• Europe: "Europe is taking highly relevant steps to overcome the problems associated with the design and operation of the Union"
  • Spain: "We face an opportunity to build a new Spain, economically more powerful and sustainable, and to recover our rightful position"
  • Errors with savings banks: "If we want to stop this happening again we must explain what occurred to the Spanish public and place the blame on those responsible — without exceptions"
  • BBVA: "We are overcoming this crisis without public aid, without costing the public a single euro and without selling strategic assets"

BBVA chairman Francisco González believes the "decisive way in which the European Central Bank (ECB) recently backed the stability of the euro-zone's financial markets, without limit, marks the beginning of the end of this crisis." At a conference organized by the ABC-Deloitte Forum in Madrid today he was optimistic: "Those who are betting against Europe and the euro are mistaken."

The European and Spanish economic situation occupied much of the chairman's address. Mr. González said Europe is taking highly relevant steps to overcome the problems associated with the design and operation of the EU. He specifically referred to a credible and irreversible road map for achieving greater fiscal, financial and economic integration.

Progress is slow but this is a wonderful opportunity to shape a new Europe, he said. He believes the "firm way in which the European Central Bank (ECB) recently backed the stability of the euro-zone's financial markets, without limit, marks the beginning of the end of this crisis."

Furthermore Mr. González said recent events showed that "those betting against Europe and the euro are mistaken."
He was also positive about Spain because it is a very solvent country with great economic potential and because the government enjoys widespread support. In his opinion "this government has done much in a short period of time, combining fiscal austerity with reforms that foster growth."

"We face an opportunity to build a new Spain, economically more powerful and sustainable. It's an opportunity for Spain to recover its rightful position," he added.

BBVA's chairman next turned his attention to the present situation of the Spanish financial system. He pointed out that it is dominated by banks that are extremely sound. Only a small part of the system accounts for almost all the capital requirements. For this reason he feels it is important to treat banks according to their individual merits. Those that are not viable should disappear.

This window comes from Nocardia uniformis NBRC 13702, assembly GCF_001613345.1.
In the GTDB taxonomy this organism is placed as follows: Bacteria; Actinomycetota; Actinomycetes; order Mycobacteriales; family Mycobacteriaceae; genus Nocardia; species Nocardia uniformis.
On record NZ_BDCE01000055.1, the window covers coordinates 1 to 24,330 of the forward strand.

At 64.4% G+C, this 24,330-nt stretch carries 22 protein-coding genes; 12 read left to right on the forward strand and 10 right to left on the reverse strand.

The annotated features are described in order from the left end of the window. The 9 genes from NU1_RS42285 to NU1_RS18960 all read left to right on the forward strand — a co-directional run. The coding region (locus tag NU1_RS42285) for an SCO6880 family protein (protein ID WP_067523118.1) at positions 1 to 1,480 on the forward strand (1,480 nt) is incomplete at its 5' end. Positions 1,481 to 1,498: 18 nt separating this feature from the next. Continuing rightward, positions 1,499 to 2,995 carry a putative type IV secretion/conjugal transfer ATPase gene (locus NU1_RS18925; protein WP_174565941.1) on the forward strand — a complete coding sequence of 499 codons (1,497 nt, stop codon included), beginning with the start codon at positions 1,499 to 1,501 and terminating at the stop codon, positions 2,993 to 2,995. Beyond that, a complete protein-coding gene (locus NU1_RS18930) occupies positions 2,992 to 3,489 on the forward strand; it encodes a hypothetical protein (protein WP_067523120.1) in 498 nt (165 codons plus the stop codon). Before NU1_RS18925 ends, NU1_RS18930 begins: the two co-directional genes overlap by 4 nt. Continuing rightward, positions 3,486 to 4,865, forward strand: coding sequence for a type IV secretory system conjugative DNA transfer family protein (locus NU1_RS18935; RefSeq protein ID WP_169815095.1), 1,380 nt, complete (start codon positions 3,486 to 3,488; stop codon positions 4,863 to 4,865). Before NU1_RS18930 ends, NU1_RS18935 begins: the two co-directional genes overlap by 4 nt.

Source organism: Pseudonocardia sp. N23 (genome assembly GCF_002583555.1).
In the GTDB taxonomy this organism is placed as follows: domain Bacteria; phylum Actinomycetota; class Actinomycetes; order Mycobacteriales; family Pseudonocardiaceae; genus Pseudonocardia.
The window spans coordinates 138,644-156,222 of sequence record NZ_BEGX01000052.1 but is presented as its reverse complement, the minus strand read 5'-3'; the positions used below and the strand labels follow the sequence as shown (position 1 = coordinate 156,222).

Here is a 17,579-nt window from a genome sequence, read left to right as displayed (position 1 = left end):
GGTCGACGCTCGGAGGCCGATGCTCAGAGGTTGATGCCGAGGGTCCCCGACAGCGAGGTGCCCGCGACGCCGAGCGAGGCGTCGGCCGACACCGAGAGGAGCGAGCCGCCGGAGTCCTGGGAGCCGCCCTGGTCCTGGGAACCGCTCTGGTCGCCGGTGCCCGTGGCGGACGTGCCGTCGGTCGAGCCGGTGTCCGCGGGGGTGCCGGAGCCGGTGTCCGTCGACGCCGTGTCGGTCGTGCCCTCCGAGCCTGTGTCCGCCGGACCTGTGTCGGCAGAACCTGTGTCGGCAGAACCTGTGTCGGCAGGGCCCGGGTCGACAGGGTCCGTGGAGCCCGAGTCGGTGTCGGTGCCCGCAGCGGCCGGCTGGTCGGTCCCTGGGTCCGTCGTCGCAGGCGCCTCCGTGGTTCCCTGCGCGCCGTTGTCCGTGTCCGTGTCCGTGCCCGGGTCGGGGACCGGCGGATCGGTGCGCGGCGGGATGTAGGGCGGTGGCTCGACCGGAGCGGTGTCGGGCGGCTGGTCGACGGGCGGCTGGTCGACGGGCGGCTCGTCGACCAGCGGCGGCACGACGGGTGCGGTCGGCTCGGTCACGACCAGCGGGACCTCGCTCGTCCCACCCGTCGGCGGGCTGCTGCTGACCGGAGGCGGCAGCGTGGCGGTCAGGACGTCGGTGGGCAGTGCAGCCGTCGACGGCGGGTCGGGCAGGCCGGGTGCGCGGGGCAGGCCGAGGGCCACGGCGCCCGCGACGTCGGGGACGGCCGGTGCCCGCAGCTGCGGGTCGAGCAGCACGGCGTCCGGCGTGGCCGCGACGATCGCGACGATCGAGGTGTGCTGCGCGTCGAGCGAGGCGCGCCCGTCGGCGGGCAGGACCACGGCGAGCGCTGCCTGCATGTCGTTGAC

His views on the origin of the crisis include deficient regulation and supervision of the system as well as imprudent or fraudulent behavior at many old savings banks. "A company that is not managed along business lines, that has feeble corporate governance and defective control systems will pay the consequences," he suggested.  "If we want to stop this from happening again we must explain what occurred to the Spanish public and place the blame on those responsible, without exceptions. We need more principles and business ethics," he added.

He pointed to the importance of integrity, transparency and prudence at BBVA. Mr. González emphasized that such principles explain why the bank is today stronger than ever, overcoming the crisis without public aid, without costing the public a single euro and without selling strategic assets in any of its high-potential markets.

On the future of the financial industry he says that to be competitive a bank must build a bridge between the physical and digital worlds, create a 21st century customer experience, transform its distribution models and generate new content with new products and services that leverage customer knowledge. In this regard he pointed out that BBVA is already an industry leader in innovation and technology with one of the most advanced banking platforms in the world. In 2011 the BBVA Group spent 44% of its total investments on innovative systems, compared to the European sector average of just 30%.